For each book I have written, I have created soundtracks, music that I play continually early in the writing process. Sometimes this is thematic, allied to a mood or a certain chapter, sometimes evoking an era. For The Great Pretenders, I was introduced to a whole new musical world, West Coast Cool, thanks to a book that was crucial to my novel.

A Playlist for The Great Pretenders

Central Avenue Sounds: Jazz in Los Angeles (University of California Press, 1998) is a series of transcripts, interviews recorded during the UCLA Oral History Program, a book I can only describe as wonderfully “noisy.” Long time jazz men and women who grew up and flourished in early-to-mid-20th century Central Avenue milieu tell their tales, unfiltered, on the page. Their voices and stories create a tapestry of backgrounds and incidents, about coming of age in Los Angeles in the 1920’s and 1930’s. Threads of that tapestry allowed me to create backgrounds for my characters Terrence (b. 1927) and Booker Dexter (b. 1929)

Both would have gone to Jefferson High School. They would have met, studied under the remarkable Dr. Samuel Browne. Dr. Browne looms large in the pages of Central Avenue Sounds, a mighty figure, shaping the lives and talents of a generation of musicians. Jefferson High produced more outstanding jazz players and composers than any other school, probably ever, including some of the legends, Dexter Gordon, Chico Hamilton, Buddy Collette. Not all of these musicians remained in Los Angeles; many made their mark elsewhere, but they all had the same roots.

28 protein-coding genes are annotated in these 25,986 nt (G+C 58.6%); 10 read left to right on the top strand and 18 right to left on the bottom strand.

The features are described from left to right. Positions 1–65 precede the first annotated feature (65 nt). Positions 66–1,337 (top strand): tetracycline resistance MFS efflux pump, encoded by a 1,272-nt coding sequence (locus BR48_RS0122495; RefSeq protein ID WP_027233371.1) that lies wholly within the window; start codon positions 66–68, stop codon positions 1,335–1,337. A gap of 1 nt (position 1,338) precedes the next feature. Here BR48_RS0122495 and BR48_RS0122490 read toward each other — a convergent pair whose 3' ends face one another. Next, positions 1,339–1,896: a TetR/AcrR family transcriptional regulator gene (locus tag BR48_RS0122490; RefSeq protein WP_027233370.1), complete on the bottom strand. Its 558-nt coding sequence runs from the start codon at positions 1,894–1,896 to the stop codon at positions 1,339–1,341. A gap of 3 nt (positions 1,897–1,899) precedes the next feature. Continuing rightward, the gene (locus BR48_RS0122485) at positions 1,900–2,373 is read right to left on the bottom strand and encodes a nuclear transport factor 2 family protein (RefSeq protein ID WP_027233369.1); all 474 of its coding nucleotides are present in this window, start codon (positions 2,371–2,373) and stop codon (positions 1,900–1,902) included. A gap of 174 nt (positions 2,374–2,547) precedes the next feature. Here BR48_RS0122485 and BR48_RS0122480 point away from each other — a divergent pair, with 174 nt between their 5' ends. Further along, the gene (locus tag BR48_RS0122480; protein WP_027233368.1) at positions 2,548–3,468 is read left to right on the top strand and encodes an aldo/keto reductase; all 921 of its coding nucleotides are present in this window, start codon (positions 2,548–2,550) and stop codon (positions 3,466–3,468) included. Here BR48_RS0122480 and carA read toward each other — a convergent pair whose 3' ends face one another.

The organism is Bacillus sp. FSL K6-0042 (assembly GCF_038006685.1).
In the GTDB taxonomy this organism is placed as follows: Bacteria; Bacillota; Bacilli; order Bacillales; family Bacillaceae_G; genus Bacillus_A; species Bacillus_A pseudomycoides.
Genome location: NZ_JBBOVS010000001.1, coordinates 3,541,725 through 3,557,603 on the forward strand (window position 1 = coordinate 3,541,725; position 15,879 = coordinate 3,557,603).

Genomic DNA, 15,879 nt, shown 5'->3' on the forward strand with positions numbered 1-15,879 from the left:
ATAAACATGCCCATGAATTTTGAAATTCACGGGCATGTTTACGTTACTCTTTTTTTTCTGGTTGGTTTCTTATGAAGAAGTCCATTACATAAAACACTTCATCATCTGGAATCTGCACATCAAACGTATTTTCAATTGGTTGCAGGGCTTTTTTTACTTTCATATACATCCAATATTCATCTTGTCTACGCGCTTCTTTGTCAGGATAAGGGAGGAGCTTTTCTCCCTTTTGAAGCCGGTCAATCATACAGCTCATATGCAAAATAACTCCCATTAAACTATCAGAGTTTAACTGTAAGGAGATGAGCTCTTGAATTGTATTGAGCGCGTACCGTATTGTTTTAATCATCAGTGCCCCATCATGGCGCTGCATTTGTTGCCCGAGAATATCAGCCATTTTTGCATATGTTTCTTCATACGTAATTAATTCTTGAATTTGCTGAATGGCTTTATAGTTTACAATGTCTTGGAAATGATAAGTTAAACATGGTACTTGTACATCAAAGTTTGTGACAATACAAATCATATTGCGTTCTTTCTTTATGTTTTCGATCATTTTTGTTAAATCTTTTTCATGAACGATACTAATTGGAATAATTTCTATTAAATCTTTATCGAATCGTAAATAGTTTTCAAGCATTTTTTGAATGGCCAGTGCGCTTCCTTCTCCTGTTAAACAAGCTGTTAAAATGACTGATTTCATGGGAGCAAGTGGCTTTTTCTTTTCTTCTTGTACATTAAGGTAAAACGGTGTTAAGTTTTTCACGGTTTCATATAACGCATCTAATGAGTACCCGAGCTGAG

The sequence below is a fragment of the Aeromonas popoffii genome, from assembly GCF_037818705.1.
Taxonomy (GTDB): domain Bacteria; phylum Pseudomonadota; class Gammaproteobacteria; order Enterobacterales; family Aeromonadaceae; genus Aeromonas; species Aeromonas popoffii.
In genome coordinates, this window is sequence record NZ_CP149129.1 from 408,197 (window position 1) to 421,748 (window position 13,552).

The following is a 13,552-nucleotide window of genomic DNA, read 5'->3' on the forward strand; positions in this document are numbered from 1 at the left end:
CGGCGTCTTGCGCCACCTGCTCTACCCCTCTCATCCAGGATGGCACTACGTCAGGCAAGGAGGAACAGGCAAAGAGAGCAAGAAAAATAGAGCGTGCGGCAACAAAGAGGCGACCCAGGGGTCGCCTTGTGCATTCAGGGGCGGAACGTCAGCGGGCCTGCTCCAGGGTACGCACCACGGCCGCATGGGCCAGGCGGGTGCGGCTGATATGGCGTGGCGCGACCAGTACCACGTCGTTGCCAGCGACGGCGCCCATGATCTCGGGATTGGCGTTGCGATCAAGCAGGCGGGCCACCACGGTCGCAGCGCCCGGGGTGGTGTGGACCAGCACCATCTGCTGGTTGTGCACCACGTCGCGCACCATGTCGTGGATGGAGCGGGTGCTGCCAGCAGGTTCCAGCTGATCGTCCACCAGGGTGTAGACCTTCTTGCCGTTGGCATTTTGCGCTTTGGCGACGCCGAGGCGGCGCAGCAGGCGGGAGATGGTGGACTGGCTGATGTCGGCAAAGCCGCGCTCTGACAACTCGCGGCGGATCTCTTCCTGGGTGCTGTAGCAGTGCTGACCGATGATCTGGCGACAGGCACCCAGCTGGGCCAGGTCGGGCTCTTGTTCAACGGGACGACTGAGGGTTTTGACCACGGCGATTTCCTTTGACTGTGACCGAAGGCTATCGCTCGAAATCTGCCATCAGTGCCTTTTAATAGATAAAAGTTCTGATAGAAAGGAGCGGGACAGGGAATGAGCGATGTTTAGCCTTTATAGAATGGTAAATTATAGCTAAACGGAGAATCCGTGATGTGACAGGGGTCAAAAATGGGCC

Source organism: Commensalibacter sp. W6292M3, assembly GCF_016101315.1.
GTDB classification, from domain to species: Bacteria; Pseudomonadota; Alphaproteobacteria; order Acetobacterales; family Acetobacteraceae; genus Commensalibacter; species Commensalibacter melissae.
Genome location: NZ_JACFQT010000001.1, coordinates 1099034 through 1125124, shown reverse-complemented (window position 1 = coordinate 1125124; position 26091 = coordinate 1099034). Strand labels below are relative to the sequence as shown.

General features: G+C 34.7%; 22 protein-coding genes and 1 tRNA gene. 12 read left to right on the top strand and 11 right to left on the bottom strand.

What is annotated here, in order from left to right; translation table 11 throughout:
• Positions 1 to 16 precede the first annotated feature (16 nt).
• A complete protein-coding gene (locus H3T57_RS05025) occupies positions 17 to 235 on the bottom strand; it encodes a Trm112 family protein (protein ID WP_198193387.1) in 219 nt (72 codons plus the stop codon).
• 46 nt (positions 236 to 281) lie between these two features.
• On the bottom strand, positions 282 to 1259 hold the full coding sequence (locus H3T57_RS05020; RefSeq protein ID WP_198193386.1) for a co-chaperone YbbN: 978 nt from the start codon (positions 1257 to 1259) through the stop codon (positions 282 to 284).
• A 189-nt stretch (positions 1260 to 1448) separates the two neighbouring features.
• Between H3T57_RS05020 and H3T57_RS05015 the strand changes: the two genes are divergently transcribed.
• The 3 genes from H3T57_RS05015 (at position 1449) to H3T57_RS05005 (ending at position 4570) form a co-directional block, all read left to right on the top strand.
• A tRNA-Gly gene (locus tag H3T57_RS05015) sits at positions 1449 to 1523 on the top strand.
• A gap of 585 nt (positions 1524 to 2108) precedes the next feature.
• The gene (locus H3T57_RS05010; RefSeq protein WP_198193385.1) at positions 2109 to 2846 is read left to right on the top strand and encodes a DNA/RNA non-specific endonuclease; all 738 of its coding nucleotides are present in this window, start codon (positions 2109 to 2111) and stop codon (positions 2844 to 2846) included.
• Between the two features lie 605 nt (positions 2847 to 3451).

The musicians interviewed for Central Avenue Sounds leap off the page, lively, laughing, thoughtful, genuine, generous, occasionally pissed off, but always with great anecdotes, and a sense of nostalgia for what had already been lost.

From their stories I learned that until the 1950’s black and white musicians could not perform together on the same stage. Even if this rule was not formally codified, it was certainly observed. Anyone could jam informally after hours, but paying gigs? No. The lucrative film and TV music sessions were run by musicians’ unions. The unions were segregated. Thus, Los Angeles black musicians could not get any studio work unless everyone playing in the set was black which did not happen. Not until 1954 in the film “Rock Around the Clock” did black and white musicians appear together on stage and on the screen, a shock to many.

For years black musicians, among them, sax man, Buddy Collette, lobbied to merge the two unions. When in 1953 the unions integrated into one, there was considerable financial gain for black musicians, but there were losses as well. Again and again in Central Avenue Sounds you read nostalgic descriptions of the old union halls that functioned like clubs, a place to hang out, to commiserate, to shoot the shit, to be yourself. When whites joined them, it was never quite the same.

You can catch some of this great tradition at the Central Avenue Jazz Festival in Los Angeles, July 27 and 282019.

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